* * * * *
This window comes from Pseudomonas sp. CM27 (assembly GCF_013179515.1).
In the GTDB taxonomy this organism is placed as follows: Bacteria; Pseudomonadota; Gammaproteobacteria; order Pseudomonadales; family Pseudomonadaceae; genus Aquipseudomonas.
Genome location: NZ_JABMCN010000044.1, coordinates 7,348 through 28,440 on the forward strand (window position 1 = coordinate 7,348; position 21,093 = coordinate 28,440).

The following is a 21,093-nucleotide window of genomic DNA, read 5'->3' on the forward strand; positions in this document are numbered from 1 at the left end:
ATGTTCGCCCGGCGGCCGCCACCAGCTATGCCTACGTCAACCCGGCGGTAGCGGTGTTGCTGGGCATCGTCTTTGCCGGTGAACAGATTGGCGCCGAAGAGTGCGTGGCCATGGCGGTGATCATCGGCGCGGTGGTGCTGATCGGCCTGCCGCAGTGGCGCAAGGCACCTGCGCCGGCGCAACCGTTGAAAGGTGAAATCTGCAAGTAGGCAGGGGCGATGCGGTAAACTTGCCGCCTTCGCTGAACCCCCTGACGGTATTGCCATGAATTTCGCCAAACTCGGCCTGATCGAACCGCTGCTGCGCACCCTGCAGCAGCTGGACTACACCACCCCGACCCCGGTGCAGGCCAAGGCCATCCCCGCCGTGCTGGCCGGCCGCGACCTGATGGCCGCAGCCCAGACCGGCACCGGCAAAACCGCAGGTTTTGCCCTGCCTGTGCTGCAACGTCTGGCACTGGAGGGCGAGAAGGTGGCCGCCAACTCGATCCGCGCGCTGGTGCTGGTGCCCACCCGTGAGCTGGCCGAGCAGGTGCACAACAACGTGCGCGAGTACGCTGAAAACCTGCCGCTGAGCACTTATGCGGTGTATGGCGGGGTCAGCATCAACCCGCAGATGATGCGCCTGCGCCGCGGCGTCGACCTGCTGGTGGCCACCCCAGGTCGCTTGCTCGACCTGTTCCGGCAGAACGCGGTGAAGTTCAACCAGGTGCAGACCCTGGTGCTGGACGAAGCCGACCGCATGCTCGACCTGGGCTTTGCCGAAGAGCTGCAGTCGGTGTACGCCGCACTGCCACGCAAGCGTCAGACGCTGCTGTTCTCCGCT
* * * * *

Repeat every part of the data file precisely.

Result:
This window comes from Pseudomonas sp. CM27 (assembly GCF_013179515.1).
In the GTDB taxonomy this organism is placed as follows: Bacteria; Pseudomonadota; Gammaproteobacteria; order Pseudomonadales; family Pseudomonadaceae; genus Aquipseudomonas.
Genome location: NZ_JABMCN010000044.1, coordinates 7,348 through 28,440 on the forward strand (window position 1 = coordinate 7,348; position 21,093 = coordinate 28,440).

The following is a 21,093-nucleotide window of genomic DNA, read 5'->3' on the forward strand; positions in this document are numbered from 1 at the left end:
ATGTTCGCCCGGCGGCCGCCACCAGCTATGCCTACGTCAACCCGGCGGTAGCGGTGTTGCTGGGCATCGTCTTTGCCGGTGAACAGATTGGCGCCGAAGAGTGCGTGGCCATGGCGGTGATCATCGGCGCGGTGGTGCTGATCGGCCTGCCGCAGTGGCGCAAGGCACCTGCGCCGGCGCAACCGTTGAAAGGTGAAATCTGCAAGTAGGCAGGGGCGATGCGGTAAACTTGCCGCCTTCGCTGAACCCCCTGACGGTATTGCCATGAATTTCGCCAAACTCGGCCTGATCGAACCGCTGCTGCGCACCCTGCAGCAGCTGGACTACACCACCCCGACCCCGGTGCAGGCCAAGGCCATCCCCGCCGTGCTGGCCGGCCGCGACCTGATGGCCGCAGCCCAGACCGGCACCGGCAAAACCGCAGGTTTTGCCCTGCCTGTGCTGCAACGTCTGGCACTGGAGGGCGAGAAGGTGGCCGCCAACTCGATCCGCGCGCTGGTGCTGGTGCCCACCCGTGAGCTGGCCGAGCAGGTGCACAACAACGTGCGCGAGTACGCTGAAAACCTGCCGCTGAGCACTTATGCGGTGTATGGCGGGGTCAGCATCAACCCGCAGATGATGCGCCTGCGCCGCGGCGTCGACCTGCTGGTGGCCACCCCAGGTCGCTTGCTCGACCTGTTCCGGCAGAACGCGGTGAAGTTCAACCAGGTGCAGACCCTGGTGCTGGACGAAGCCGACCGCATGCTCGACCTGGGCTTTGCCGAAGAGCTGCAGTCGGTGTACGCCGCACTGCCACGCAAGCGTCAGACGCTGCTGTTCTCCGCT